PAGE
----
In partnership with Carrier Sekani Family Services, two University of Northern British Columbia professors have secured $1.5 million to pursue a five-year research project focused on strengthening mental wellness and suicide prevention among Indigenous elders in B.C.'s Northern Interior.
The project will build on the work Dr. Henry Harder and Dr. Travis Holyk have carried out over the past decade when they looked at mental health wellness in Indigenous youth and young adults.
Holyk said they will be taking a "strengths-based approach that acknowledges and supports the importance of revitalizing Carrier and Sekani culture."
Indigenous research methodology will be used as the framework for all phases of the project.
"What sets Indigenous methodology apart is that it starts and ends with community," said Harder. "It means working with community members who help us to identify the project priorities and also point to the best ways to uncover the information needed to find solutions and best outcomes.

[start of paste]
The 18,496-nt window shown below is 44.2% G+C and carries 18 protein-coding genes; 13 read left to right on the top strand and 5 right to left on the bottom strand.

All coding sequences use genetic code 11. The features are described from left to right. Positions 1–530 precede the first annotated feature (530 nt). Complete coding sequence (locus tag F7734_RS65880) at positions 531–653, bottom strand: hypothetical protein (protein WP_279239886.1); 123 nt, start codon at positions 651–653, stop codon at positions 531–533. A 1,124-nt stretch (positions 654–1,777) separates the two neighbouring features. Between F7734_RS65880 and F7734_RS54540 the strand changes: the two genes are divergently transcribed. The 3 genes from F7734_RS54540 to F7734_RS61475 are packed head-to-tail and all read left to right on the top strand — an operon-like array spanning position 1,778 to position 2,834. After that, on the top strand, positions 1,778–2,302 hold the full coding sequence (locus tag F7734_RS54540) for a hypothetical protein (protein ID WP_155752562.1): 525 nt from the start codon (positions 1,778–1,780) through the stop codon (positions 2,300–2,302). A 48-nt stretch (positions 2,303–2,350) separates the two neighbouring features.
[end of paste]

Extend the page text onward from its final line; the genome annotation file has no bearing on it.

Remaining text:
"Basically, it puts the community ahead of the researcher, and we only pursue activities that directly benefit the community."
The project will implement and evaluate intervention across member nations of Carrier Sekani Family Services. It will also seek to share the suite of materials created through the study with other First Nations communities.
Holyk is the CSFS's executive director of research in primary care and strategic services and an adjunct professor at UNBC.
Harder is a psychology and health sciences professor, and the Dr. Donald B. Rix B.C. Leadership Chair for Aboriginal Environmental Health.
The funding, announced Tuesday, is provided through the Institute of Indigenous Peoples' Health, part of the Canadian Institutes of Health Research. Project partners and in-kind contributors also include Northern Health and numerous Indigenous stakeholders across the North.